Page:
Ringworld in Oz

When I was a dumbass kid of 10 I acquired a reading addiction by discovering the Oz books by L. Frank Baum.  When I was a dumbass kid of nineteen, I dropped out of college for the first time and bought the fourteen Oz books and reread them.  At nineteen I felt like a grownup and wondered if rereading my favorite kid’s books would tell me something about how I was programmed.  Between 10 and 19 I read whole libraries of science fiction books, and rereading the Oz books taught me that science fiction was often just Oz books for adults. 

It was around this time, 1970, that I read Ringworld by Larry Niven for the first time.  Now, almost forty years later, I’ve come back to Ringworld again, like my return to Oz.  The whole time while listening to Ringworld on my Zune I kept thinking that Larry Niven had practically copied the structure and sense of wonder of an Oz book.  Now, this can be seen as both praise or a curse.  Oz books are like giving rug rats wordy psychedelics – the stories are so goddamn vivid that they put their tiny tyke imaginations into an overdrive that no Ritalin could ever break.  I also think these books produce unrealistic expectations about reality.  Yeah, I know, I sound a Puritan.

Our society underestimates the power of children’s minds.  From an early age we have a desperate need to make sense of reality, and almost any input can be shaped into a belief system.  I loved being a kid shooting up stories, but now that I’m older and examining some of my most ancient subroutines from my mental programming code, I have to wonder about the dangers of children’s books.  Don’t get me wrong, I’m not going to campaign against giving kids fantastic fiction, but I want to explore the idea of fantastic fiction on evolving minds.  

I once read a shocking article in The Magazine of Fantasy and Science Fiction about how libraries banned the Oz books.  I’d love to find that article again, because librarians believed the Oz books gave children unrealistic ideas about life.  At that time, I felt their protests were complete bullshit.  Banning the Oz books didn’t work, because writers like Robert A. Heinlein, who also grew up reading Oz books, went on to write even more books that gave kids unrealistic expectations about life.  Fantasy and science fiction have become universal fictional addictions in our modern society.  Does anyone worry about that?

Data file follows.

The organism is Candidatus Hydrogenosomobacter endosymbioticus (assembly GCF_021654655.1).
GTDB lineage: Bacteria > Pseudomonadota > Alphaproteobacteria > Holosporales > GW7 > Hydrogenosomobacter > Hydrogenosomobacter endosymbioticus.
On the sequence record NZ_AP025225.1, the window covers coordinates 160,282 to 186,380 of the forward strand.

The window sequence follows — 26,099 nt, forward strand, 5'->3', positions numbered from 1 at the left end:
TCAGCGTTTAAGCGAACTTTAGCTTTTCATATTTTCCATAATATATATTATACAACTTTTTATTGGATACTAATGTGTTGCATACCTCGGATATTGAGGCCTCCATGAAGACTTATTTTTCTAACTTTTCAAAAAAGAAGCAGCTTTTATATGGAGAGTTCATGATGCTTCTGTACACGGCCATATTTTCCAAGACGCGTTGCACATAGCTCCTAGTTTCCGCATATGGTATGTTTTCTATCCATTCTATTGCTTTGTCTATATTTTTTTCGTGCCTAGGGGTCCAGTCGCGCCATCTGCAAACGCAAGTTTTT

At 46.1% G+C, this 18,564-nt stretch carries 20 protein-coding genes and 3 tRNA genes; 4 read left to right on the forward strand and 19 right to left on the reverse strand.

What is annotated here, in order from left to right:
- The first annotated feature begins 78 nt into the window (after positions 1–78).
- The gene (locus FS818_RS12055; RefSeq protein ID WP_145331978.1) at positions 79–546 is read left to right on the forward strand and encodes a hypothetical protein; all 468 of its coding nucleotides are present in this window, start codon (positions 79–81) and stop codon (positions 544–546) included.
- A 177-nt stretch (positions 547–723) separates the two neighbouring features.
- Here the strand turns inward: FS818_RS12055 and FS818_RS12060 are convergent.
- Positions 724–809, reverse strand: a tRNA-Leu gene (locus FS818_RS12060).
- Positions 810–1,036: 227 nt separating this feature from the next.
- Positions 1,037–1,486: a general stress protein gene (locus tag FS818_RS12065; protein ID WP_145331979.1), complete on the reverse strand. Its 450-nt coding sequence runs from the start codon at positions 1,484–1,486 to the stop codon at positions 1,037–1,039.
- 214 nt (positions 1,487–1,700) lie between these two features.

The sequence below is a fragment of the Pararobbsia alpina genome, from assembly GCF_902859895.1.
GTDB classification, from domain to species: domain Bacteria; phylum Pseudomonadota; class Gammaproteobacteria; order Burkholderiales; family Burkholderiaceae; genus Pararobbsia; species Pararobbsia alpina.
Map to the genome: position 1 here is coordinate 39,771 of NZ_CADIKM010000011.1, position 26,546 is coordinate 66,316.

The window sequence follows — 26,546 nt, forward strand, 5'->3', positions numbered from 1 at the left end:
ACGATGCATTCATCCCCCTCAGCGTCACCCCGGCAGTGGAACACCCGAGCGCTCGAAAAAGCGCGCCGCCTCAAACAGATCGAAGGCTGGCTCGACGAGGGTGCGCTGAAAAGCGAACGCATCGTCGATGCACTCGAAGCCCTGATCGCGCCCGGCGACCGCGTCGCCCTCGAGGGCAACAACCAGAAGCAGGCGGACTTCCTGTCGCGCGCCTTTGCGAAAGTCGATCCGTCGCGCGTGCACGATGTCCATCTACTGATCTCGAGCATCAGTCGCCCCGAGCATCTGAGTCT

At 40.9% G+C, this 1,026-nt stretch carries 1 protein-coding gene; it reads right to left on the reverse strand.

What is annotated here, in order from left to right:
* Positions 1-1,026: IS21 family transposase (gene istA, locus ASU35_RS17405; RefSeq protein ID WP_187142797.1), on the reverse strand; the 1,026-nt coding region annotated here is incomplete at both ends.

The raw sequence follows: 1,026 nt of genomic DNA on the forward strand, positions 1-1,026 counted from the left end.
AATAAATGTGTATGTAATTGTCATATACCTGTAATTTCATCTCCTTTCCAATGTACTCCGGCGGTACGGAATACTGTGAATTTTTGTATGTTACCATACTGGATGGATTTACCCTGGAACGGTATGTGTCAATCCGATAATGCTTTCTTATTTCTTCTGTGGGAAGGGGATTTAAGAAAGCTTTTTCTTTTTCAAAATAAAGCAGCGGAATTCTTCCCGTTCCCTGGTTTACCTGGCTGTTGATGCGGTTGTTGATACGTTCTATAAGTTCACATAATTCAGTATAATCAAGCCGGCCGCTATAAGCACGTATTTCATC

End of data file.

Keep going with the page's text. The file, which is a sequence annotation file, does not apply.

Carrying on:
Rereading Ringworld, I noticed it had the same structure as an Oz book.  Oz books would introduce a handful of weird characters, quickly get them on a quest, and along their journey these characters would experience mind-blowing sights and meet far-out magical creatures.  Then when enough pages were filled to equal a book, the story would be wrapped up.  Oz books had little character development, and practically no rising plot action, definitely no climax or falling action, and very minimal resolution. 

The Ringworld of Niven’s novel is his Oz, a magical place equal in scope to the Land of Oz.  Like Oz, Niven barely scratched the surface of the Ringworld, leaving room for endless sequels.  Nessus, the Pierson’s Puppeteer and the Kzinti, Speaker to Animals, are as colorful as any magical Oz character created by L. Frank Baum.  Children reading the Oz books starting with the The Wonderful Wizard of Oz, which appeared in the year 1900, through Glinda of Oz in 1920, wanted to believe that Oz existed.  I know in 1962 when I discovered the books I somehow wanted Oz to exist.  I knew it didn’t, but wished it did.  If I had found these books sooner, when I was seven or eight, I might not have been able to tell Oz from reality.

By age eleven I switched from fantasy books to science fiction, and even though I knew science fiction was also make-believe, I developed a life-long belief system based on science fictional ideas.  Rereading Ringworld only reminded me that believing in science fiction is no different from a kid of ten believing in the Land of Oz.  All fiction is fantasy.  Even realistic books like those by Edith Wharton or James Joyce, still only produce fantasies of life in 19th century New York, or early 20th century Ireland, no more real than Oz or Ringworld.

Like I said, I have no intention of giving up fiction, it’s the vice that defines me, and an army of deprogrammers could never make a dent in my delusional addiction.  When I’m alert and concentrating, I can face reality directly.  I know my life would be more real if I spent my time hiking in the mountains, woodworking, or studying astronomy – or just washing dishes and changing the cat box.  I’ve always felt sorry for Christians who hated this world and dreamed of Heaven, but is dreaming of Paradise any different from dreaming of Oz or Ringworld? 

I guess those librarians who wanted to ban Oz books were right.  I can see I used fiction as a drug to avoid life and living in reality.  I understand that, and accept it, but it doesn’t invalidate that I love fiction more than reality.

If I had never gotten hooked on fiction would I have been a better person?  Would I have been disciplined and realistic?  Would I have been hard working and productive?  Gee, I don’t know, maybe if I was lucky.  There are billions of people living with their faces shoved into reality that have no happiness or escape, so I can’t complain about my fiction habit, because my life could suck and I might never have discovered the magic of make believe.

All I know at the moment, is tonight I want to read my paperback copy of Cosmic Engineers by Clifford Simak or go watch Heroes or Firefly on DVD and eat Phish Food ice cream from Ben & Jerry’s and Fresh Market chocolate chip cookies.  I could do something real, I just choose not to.